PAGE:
Skin problems are not a major problem on the whole for Labrador retrievers, although some conditions do occur at a higher rate in Labrador retrievers than other breeds. Your pooch’s skin problem may be a result of one of these diseases, or poor skin may be a symptom of a more general health problem. Assist your vet in making a swift diagnosis by recording the accompanying symptoms and environmental factors.
The thyroid gland is located in your dog’s throat. A deficient thyroid gland that produces insufficient amounts of hormones will cause hypothyroidism. This condition causes the skin to become inflamed and puffy with dark pigmentation. It also results in poor hair regrowth. Other symptoms include weight gain, lethargy and a distinctively puffy facial appearance. Adult labrador retrievers are among the most affected breeds. Your vet may treat this condition with hormone regulating drugs.
Light Responsive Alopecia
A lack of sunlight can cause some Labs to suffer from localized or general hair loss. Light responsive alopecia causes bald patches, typically along your Lab’s flanks. It is most common in dogs that live in regions with long winters. Your vet will take into account the breed of your dog, the region in which you live and the pattern of the hair loss to make a diagnosis. If unsure, the vet may also take a skin sample for further analysis to rule out other causes, such as hypothyroidism. Alopecia doesn’t affect the health of your dog and the hair loss is solely a cosmetic issue.
Seborrhea is an incurable, but treatable disease caused by overproduction of sebum, resulting in a range of skin problems, including oiliness, flakiness and dryness. Affected areas include the ears, neck, knees, elbows and hocks. There are no non-skin related symptoms that accompany this disease. Topical treatment such as medicated shampoo and antibiotics are the most effective treatments.
Atopic dermatitis in an inherited predisposition that causes the immune system to overreact to environmental allergens such as pollen and dust. It causes dryness and flakiness and affects mostly Labrador retrievers aged between 1 and 3 years of age. Accompanying symptoms include a runny nose, sneezing and runny eyes. Your vet will take into consideration the age of your dog and the season while making a diagnosis. He will advise you to rid the home of all irritants by washing bedding and vacuuming regularly.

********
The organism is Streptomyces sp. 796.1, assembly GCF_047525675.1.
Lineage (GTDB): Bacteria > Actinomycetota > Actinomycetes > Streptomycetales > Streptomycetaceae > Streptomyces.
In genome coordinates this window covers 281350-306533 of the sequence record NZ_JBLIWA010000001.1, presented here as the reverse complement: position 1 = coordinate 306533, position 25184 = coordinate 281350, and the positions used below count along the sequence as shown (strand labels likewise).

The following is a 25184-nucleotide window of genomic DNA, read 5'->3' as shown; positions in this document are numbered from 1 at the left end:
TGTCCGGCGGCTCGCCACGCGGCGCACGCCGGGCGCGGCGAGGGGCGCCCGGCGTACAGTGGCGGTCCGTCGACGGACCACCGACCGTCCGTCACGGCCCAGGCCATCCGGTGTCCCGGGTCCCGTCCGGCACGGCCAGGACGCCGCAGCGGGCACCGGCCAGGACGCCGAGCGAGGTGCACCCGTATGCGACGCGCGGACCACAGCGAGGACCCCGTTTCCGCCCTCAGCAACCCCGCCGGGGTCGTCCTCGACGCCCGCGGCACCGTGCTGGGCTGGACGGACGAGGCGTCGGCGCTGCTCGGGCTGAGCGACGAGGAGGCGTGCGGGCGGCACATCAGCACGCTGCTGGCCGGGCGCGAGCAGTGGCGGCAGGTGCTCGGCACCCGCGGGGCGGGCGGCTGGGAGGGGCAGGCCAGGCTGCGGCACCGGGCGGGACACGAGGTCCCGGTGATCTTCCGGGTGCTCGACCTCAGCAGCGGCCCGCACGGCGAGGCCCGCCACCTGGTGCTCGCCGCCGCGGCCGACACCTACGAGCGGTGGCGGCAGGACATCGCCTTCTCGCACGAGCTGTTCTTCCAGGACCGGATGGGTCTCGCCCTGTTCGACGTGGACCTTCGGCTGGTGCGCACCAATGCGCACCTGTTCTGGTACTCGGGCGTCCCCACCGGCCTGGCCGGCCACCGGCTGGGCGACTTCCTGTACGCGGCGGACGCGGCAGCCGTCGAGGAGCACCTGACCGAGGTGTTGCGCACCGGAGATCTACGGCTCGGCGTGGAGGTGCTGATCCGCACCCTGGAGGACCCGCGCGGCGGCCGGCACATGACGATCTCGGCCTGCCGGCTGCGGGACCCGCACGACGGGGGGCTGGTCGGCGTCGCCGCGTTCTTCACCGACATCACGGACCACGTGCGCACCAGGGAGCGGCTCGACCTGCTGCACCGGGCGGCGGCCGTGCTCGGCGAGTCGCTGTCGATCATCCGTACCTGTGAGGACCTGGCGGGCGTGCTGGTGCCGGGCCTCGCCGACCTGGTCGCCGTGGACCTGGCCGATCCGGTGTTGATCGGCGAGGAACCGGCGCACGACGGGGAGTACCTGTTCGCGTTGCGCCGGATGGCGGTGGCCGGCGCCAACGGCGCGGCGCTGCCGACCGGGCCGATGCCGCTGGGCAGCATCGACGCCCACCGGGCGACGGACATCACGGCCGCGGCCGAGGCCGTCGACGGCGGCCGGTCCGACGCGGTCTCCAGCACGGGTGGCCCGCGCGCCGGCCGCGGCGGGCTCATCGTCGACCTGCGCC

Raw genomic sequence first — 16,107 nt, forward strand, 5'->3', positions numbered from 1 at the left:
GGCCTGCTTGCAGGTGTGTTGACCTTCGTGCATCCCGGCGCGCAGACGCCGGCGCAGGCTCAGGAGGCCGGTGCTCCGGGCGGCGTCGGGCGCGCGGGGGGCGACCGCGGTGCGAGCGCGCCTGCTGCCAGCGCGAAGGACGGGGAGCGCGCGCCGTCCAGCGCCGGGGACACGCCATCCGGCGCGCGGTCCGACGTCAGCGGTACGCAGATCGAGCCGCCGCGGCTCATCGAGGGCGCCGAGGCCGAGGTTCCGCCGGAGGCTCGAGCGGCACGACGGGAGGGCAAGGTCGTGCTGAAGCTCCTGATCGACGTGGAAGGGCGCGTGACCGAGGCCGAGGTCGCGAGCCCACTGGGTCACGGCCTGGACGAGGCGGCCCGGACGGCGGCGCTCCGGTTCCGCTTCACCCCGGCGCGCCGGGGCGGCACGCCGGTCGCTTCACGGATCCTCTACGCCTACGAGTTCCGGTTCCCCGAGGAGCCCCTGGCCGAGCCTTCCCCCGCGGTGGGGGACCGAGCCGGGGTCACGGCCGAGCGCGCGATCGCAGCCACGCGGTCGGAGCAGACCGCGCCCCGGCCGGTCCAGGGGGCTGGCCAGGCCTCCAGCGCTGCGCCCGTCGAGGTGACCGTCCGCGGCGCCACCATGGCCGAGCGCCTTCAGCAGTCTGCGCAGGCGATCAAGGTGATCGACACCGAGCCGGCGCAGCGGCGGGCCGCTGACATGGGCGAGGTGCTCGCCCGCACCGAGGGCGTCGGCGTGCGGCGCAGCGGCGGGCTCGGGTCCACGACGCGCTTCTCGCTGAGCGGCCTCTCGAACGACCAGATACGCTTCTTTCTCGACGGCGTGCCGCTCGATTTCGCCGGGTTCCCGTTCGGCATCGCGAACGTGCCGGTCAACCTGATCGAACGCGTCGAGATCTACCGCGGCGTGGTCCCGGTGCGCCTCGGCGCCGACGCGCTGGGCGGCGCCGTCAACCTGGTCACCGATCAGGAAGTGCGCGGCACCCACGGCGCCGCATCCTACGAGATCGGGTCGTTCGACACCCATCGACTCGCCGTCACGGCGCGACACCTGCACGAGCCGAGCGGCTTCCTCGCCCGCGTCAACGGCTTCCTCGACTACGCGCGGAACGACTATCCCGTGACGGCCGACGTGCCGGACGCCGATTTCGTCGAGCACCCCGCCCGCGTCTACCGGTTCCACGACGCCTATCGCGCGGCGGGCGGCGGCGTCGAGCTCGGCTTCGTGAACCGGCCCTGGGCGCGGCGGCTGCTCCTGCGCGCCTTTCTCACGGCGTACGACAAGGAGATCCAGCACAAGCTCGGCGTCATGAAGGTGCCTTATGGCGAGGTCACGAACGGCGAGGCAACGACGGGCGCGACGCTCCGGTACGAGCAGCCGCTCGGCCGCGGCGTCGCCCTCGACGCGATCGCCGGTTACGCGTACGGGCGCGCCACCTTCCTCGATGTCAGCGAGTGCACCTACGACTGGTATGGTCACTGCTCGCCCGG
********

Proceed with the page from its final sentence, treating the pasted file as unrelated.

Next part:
Pyoderma is a bacterial skin infection that causes crusty lesions to form on your Lab’s flanks, lower back, hips and tail. It is most typically the result of an underlying condition, such as dermatitis, seborrhea or any issue that causes itching, such as flea bites, hot spots or compulsive scratching. Your vet will typically treat this condition with antibiotics, although your Lab may require sedation to have the crusty lesions removed, due to the discomfort they cause.
Always check with your veterinarian before changing your pet’s diet, medication, or physical activity routines. This information is not a substitute for a vet’s opinion.
Simon Foden has been a freelance writer and editor since 1999. He began his writing career after graduating with a Bachelors of Arts degree in music from Salford University. He has contributed to and written for various magazines including "K9 Magazine" and "Pet Friendly Magazine." He has also written for Dogmagazine.net.